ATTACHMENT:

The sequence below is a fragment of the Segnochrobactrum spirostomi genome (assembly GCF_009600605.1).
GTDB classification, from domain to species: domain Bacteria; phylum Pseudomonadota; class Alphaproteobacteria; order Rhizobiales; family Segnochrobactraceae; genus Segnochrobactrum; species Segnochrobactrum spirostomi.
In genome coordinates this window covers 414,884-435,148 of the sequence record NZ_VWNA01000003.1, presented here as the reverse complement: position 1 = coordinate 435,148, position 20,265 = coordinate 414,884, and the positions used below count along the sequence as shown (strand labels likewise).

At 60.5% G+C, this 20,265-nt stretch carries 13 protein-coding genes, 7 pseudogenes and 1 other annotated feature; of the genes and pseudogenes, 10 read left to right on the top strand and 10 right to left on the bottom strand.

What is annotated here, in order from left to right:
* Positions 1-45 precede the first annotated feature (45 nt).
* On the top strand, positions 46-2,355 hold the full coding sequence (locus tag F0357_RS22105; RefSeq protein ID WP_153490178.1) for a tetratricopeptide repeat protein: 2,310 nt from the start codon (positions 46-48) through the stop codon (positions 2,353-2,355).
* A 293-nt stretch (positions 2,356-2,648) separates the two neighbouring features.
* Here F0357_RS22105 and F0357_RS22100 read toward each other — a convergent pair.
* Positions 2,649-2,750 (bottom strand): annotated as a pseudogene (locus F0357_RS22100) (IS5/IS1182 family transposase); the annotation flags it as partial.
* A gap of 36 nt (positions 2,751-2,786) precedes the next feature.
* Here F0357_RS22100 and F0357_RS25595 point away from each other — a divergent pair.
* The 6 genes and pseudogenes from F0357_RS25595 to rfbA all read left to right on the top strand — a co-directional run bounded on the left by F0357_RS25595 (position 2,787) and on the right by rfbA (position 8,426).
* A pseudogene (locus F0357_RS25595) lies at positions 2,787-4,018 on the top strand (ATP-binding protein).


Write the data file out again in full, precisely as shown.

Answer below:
The sequence below is a fragment of the Segnochrobactrum spirostomi genome (assembly GCF_009600605.1).
GTDB classification, from domain to species: domain Bacteria; phylum Pseudomonadota; class Alphaproteobacteria; order Rhizobiales; family Segnochrobactraceae; genus Segnochrobactrum; species Segnochrobactrum spirostomi.
In genome coordinates this window covers 414,884-435,148 of the sequence record NZ_VWNA01000003.1, presented here as the reverse complement: position 1 = coordinate 435,148, position 20,265 = coordinate 414,884, and the positions used below count along the sequence as shown (strand labels likewise).

At 60.5% G+C, this 20,265-nt stretch carries 13 protein-coding genes, 7 pseudogenes and 1 other annotated feature; of the genes and pseudogenes, 10 read left to right on the top strand and 10 right to left on the bottom strand.

What is annotated here, in order from left to right:
* Positions 1-45 precede the first annotated feature (45 nt).
* On the top strand, positions 46-2,355 hold the full coding sequence (locus tag F0357_RS22105; RefSeq protein ID WP_153490178.1) for a tetratricopeptide repeat protein: 2,310 nt from the start codon (positions 46-48) through the stop codon (positions 2,353-2,355).
* A 293-nt stretch (positions 2,356-2,648) separates the two neighbouring features.
* Here F0357_RS22105 and F0357_RS22100 read toward each other — a convergent pair.
* Positions 2,649-2,750 (bottom strand): annotated as a pseudogene (locus F0357_RS22100) (IS5/IS1182 family transposase); the annotation flags it as partial.
* A gap of 36 nt (positions 2,751-2,786) precedes the next feature.
* Here F0357_RS22100 and F0357_RS25595 point away from each other — a divergent pair.
* The 6 genes and pseudogenes from F0357_RS25595 to rfbA all read left to right on the top strand — a co-directional run bounded on the left by F0357_RS25595 (position 2,787) and on the right by rfbA (position 8,426).
* A pseudogene (locus F0357_RS25595) lies at positions 2,787-4,018 on the top strand (ATP-binding protein).